We can't keep wating for Pie, and Cedeno to buy a clue. For Vitters to be good now, or trust Marshall and Hart to out pitch Peavy over that span. I do like Marshall but its still Jake Peavy. You got to give talent to get talent.

I think it can be argued that Marshall and Vitters could equal Peavy's ML contributions of the next three years. It can't be argued that they'll cost anything near as much as he will over the same time.

The thing that bothers me is 'Which is the window we are looking at to try and win a WS.'

Yeah, when you trade every top prospect that you have you will have a 1-3 year window for winning the WS. If you keep those players you can become a perpetual contender.

"If you keep those players you can become a perpetual contender."

Thank you. I'm sick of this "win now" mentality. There should be a winning franchise mentality, not a winning season mentality. If the Red Sox can figure it out, I don't see why the Cubs shouldn't aim to do something similar.

'Sick of this "win now" mentality'.

Yes, let's go back to the pre-Hendry approach. That was a smashing success.

I really don't see how Marshall, Pie, Cedeno, Hart, and say Castillo/Colvin make us perpetual contenders. There's some nice parts in there, but aside from a slight chance on Pie and a low chance on Castillo, none of those guys are going to be stars. Peavy on the other hand gives us a true ace for the next four years.

Yes, Vitters would be missed. No doubt. But as MikeC, it's Jake f***ing Peavy. I still don't quite understand Real Neal's certainty that he'll get injured and aside from that possibility he's a slam dunk. I think it's important to remember that, as a rule, every team values their own prospects much more than anyone else does. If Hendry were to make that trade, it'd be considered a very good trade for the Cubs and rightly so. Just because it's a lot of bodies and a lot of names that we're all familiar with doesn't diminish that fact.

I agree that the Cubs have a great rotation right now, maybe the best in the NL. Yet, with Harden, Zambrano, and possibly Dempster all as moderate injury risks, we lose one of those guys and we're back to being about average. Let's face it, Peavy is the ace we wish Zambrano were, and I don't think a very young Josh Vitters, a solid but unspectacular Sean Marshall and a couple of "names" should keep us from acquiring him.

I agree I believe Hendry does not trust Harden and Z and possibly Dempster for next year.

I really doubt Harden will make it through half the year.

I am talking about trading Vitters when I talk about being perenial contenders.

Peavy has a 3.80 career road ERA - that doesn't bother you? He has a 10+ career ERA in playoff games - that doesn't bother you?

You guys are talking about him like he's a 1990 version of Roger Clemens. He's pretty good, but he's also pretty small to be a power pitcher and he has a motion that makes mechanics experts cringe.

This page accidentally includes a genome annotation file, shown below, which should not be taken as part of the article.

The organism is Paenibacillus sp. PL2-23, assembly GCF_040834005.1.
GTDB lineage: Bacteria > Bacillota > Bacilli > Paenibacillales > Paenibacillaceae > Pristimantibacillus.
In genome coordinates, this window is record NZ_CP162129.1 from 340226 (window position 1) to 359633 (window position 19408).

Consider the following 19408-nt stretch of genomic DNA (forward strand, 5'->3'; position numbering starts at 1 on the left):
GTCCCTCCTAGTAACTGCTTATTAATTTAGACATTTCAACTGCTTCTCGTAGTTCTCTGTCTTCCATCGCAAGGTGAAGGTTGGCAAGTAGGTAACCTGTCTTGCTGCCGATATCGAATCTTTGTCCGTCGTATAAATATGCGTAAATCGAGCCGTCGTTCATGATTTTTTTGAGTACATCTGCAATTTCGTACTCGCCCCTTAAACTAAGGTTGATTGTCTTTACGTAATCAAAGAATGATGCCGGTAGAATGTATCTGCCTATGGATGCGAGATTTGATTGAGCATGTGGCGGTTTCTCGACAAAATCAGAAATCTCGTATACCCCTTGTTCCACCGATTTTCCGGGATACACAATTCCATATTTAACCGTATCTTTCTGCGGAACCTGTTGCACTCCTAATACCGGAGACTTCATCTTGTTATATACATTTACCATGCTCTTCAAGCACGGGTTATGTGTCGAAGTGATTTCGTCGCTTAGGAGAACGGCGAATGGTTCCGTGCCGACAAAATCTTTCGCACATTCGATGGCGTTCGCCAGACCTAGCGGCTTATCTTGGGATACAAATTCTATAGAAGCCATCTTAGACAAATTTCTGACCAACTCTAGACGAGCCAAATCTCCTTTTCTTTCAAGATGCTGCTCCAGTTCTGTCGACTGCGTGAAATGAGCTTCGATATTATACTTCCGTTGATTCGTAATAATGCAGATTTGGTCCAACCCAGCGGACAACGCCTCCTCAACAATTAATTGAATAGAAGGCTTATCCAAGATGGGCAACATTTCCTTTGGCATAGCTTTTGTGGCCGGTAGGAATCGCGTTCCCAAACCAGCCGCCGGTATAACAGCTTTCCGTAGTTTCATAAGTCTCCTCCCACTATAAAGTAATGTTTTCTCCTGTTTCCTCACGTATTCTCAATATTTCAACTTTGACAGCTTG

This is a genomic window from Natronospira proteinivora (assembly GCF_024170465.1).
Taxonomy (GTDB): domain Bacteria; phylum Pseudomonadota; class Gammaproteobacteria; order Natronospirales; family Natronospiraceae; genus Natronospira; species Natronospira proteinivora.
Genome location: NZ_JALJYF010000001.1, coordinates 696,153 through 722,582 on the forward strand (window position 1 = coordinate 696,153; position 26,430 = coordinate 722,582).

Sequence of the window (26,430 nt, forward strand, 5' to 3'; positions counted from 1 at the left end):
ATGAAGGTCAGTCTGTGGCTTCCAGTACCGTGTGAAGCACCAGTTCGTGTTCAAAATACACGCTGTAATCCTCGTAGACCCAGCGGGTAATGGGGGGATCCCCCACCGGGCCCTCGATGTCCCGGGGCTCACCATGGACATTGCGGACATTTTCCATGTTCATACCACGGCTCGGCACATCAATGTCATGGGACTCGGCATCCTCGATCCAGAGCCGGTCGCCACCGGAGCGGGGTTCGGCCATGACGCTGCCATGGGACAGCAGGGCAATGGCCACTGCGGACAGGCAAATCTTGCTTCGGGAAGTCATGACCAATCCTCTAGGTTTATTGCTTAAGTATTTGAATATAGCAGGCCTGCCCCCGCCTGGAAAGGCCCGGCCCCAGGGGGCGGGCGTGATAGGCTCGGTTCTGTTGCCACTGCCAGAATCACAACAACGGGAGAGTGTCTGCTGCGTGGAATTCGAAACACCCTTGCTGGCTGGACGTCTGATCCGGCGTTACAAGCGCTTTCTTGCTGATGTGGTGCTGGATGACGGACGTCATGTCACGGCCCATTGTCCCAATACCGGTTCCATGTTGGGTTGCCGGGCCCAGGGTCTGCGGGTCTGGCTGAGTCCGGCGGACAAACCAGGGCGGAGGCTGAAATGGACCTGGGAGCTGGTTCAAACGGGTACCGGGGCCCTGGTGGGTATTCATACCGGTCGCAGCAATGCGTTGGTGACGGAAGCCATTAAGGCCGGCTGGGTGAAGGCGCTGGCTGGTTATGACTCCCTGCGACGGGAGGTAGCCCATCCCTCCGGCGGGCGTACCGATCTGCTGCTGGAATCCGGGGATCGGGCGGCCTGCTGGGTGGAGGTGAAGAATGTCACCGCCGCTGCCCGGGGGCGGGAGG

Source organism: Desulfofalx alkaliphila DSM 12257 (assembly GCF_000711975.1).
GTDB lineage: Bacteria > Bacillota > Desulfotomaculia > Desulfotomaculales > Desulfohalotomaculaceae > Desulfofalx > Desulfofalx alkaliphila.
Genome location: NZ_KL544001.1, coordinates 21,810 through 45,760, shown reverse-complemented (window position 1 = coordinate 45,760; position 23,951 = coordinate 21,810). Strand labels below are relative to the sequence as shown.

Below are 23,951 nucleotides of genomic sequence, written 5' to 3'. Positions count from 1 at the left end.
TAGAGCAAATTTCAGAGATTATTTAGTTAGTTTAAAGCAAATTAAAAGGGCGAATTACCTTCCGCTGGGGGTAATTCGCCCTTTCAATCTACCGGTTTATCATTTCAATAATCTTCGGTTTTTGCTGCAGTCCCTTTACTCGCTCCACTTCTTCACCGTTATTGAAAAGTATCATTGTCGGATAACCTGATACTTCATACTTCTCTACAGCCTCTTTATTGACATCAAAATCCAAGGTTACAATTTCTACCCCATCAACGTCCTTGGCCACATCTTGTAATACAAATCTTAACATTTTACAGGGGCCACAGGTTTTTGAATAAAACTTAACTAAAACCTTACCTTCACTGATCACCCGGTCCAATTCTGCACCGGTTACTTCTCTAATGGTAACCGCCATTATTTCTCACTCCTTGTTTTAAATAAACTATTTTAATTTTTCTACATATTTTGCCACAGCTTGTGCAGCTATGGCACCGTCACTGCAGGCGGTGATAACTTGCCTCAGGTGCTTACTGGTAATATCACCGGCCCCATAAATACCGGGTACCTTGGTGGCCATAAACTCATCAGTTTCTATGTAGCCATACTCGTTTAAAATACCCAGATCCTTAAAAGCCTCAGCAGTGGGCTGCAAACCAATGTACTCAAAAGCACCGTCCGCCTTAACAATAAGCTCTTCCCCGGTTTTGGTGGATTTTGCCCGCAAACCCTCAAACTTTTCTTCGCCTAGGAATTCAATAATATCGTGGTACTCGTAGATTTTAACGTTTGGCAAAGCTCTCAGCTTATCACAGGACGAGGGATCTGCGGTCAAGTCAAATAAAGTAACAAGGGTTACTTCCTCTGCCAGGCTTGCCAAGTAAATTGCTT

The fact is that we already have 4 playoff starters, what's the marginal difference between starting Peavy over Lilly? It's not that much.

So, we're going to get rid of our 5th (Marquis) and 6th (Marshall) starters, and our best prospect (the level of prospect the Braves would not trade), and our reserve middle infielder, and our best defensive outfielder - and throw in a couple of other guys possibly. What happens when Harden goes down? What happens when Harden, and Zambrano or Peavy go down? How many starts do you want Mitch Atkins or Carlos Pavano making for the 2009 Cubs? What happens if Fukudome doesn't hit and Johsnon can't hit right handers, or one of them gets hurt?

It's too much talent. Vitters is better than anyone traded for Santana. It's also too much ML depth. It's the kind of trade that haunts ML teams for years if not decades.

speaking of Santana, if this 5-for-1, or 6-for-1 happens, it's going to be way more in quantity and quality then the Twins got last year, and the Cubs would be getting a slightly inferior pitcher (imo).

So yeah, fuck that (if it happens).

I think I proposed Rich Hill, Felix Pie and a couple of others last season for Johan and I was mocked. Who's laughing now? Who's laughing now? 

/sarcasm.

The Santana deal isn't a good comparison at all in my opinion. The Twins way overplayed their hand and there were few teams that were ever really that interested, with the Mets being the ones with the most interest. After the Twins denied offer after offer the other teams backed out and the Mets were the only ones left.

Honestly, I don't think the quality of what we might give up for Peavy would be that much more than we should expect. Yes, the quantity is a lot but I'm not going to be that upset that Kevin Hart or Ronny Cedeno aren't around anymore. As I said, I think Vitters and Marshall are the only ones we'd really miss, and only Marshall would be a loss from last year's team. I'd rather have Peavy than Marquis and Marshall.

A 3.80 road ERA is pretty good, Neal. It's not as Cy Young caliber as his home ERA but it's nothing to sneer at. I have to think that not all of that is the park factors of Petco but also the home factor as well, so some of that might translate to Wrigley. And he's pitched in, what, 3 playoff games? Sample size. Saying that we have "four playoff starters" doesn't answer your own issue about the fact that several of them have flat-out sucked in the playoffs.